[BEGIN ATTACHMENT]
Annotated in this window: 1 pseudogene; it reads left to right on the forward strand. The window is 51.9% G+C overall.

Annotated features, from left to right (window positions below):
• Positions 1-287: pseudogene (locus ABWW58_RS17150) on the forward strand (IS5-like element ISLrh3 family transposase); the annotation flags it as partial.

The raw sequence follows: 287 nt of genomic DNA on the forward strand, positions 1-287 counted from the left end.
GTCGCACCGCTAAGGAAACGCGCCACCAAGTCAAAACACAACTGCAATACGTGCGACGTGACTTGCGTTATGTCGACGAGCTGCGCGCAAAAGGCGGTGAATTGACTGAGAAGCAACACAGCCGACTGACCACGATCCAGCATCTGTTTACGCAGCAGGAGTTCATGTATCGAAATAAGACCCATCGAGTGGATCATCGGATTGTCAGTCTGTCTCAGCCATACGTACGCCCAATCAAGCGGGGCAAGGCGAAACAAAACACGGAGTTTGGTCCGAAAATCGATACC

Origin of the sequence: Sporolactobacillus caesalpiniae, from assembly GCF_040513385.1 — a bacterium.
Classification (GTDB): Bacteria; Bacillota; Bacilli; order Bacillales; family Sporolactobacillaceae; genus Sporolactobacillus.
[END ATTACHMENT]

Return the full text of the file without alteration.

Annotated in this window: 1 pseudogene; it reads left to right on the forward strand. The window is 51.9% G+C overall.

Annotated features, from left to right (window positions below):
• Positions 1-287: pseudogene (locus ABWW58_RS17150) on the forward strand (IS5-like element ISLrh3 family transposase); the annotation flags it as partial.

The raw sequence follows: 287 nt of genomic DNA on the forward strand, positions 1-287 counted from the left end.
GTCGCACCGCTAAGGAAACGCGCCACCAAGTCAAAACACAACTGCAATACGTGCGACGTGACTTGCGTTATGTCGACGAGCTGCGCGCAAAAGGCGGTGAATTGACTGAGAAGCAACACAGCCGACTGACCACGATCCAGCATCTGTTTACGCAGCAGGAGTTCATGTATCGAAATAAGACCCATCGAGTGGATCATCGGATTGTCAGTCTGTCTCAGCCATACGTACGCCCAATCAAGCGGGGCAAGGCGAAACAAAACACGGAGTTTGGTCCGAAAATCGATACC

Origin of the sequence: Sporolactobacillus caesalpiniae, from assembly GCF_040513385.1 — a bacterium.
Classification (GTDB): Bacteria; Bacillota; Bacilli; order Bacillales; family Sporolactobacillaceae; genus Sporolactobacillus.